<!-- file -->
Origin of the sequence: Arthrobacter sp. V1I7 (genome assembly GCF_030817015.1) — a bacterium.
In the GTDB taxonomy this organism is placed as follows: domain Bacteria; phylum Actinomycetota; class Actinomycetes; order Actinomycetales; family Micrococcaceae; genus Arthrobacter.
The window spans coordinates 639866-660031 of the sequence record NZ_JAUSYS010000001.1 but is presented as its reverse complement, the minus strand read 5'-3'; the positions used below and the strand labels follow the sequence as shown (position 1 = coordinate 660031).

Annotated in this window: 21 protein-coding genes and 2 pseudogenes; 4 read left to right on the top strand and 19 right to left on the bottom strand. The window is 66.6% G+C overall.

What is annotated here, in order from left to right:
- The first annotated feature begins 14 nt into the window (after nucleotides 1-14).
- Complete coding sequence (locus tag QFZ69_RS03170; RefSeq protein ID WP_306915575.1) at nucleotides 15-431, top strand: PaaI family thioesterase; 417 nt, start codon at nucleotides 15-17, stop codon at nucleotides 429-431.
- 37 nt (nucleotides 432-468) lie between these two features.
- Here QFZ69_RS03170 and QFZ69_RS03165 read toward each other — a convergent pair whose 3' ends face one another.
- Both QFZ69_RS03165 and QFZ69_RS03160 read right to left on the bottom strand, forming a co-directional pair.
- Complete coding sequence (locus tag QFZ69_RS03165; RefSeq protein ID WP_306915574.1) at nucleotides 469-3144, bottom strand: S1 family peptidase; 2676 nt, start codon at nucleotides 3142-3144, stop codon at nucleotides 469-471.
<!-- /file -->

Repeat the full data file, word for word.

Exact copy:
Origin of the sequence: Arthrobacter sp. V1I7 (genome assembly GCF_030817015.1) — a bacterium.
In the GTDB taxonomy this organism is placed as follows: domain Bacteria; phylum Actinomycetota; class Actinomycetes; order Actinomycetales; family Micrococcaceae; genus Arthrobacter.
The window spans coordinates 639866-660031 of the sequence record NZ_JAUSYS010000001.1 but is presented as its reverse complement, the minus strand read 5'-3'; the positions used below and the strand labels follow the sequence as shown (position 1 = coordinate 660031).

Annotated in this window: 21 protein-coding genes and 2 pseudogenes; 4 read left to right on the top strand and 19 right to left on the bottom strand. The window is 66.6% G+C overall.

What is annotated here, in order from left to right:
- The first annotated feature begins 14 nt into the window (after nucleotides 1-14).
- Complete coding sequence (locus tag QFZ69_RS03170; RefSeq protein ID WP_306915575.1) at nucleotides 15-431, top strand: PaaI family thioesterase; 417 nt, start codon at nucleotides 15-17, stop codon at nucleotides 429-431.
- 37 nt (nucleotides 432-468) lie between these two features.
- Here QFZ69_RS03170 and QFZ69_RS03165 read toward each other — a convergent pair whose 3' ends face one another.
- Both QFZ69_RS03165 and QFZ69_RS03160 read right to left on the bottom strand, forming a co-directional pair.
- Complete coding sequence (locus tag QFZ69_RS03165; RefSeq protein ID WP_306915574.1) at nucleotides 469-3144, bottom strand: S1 family peptidase; 2676 nt, start codon at nucleotides 3142-3144, stop codon at nucleotides 469-471.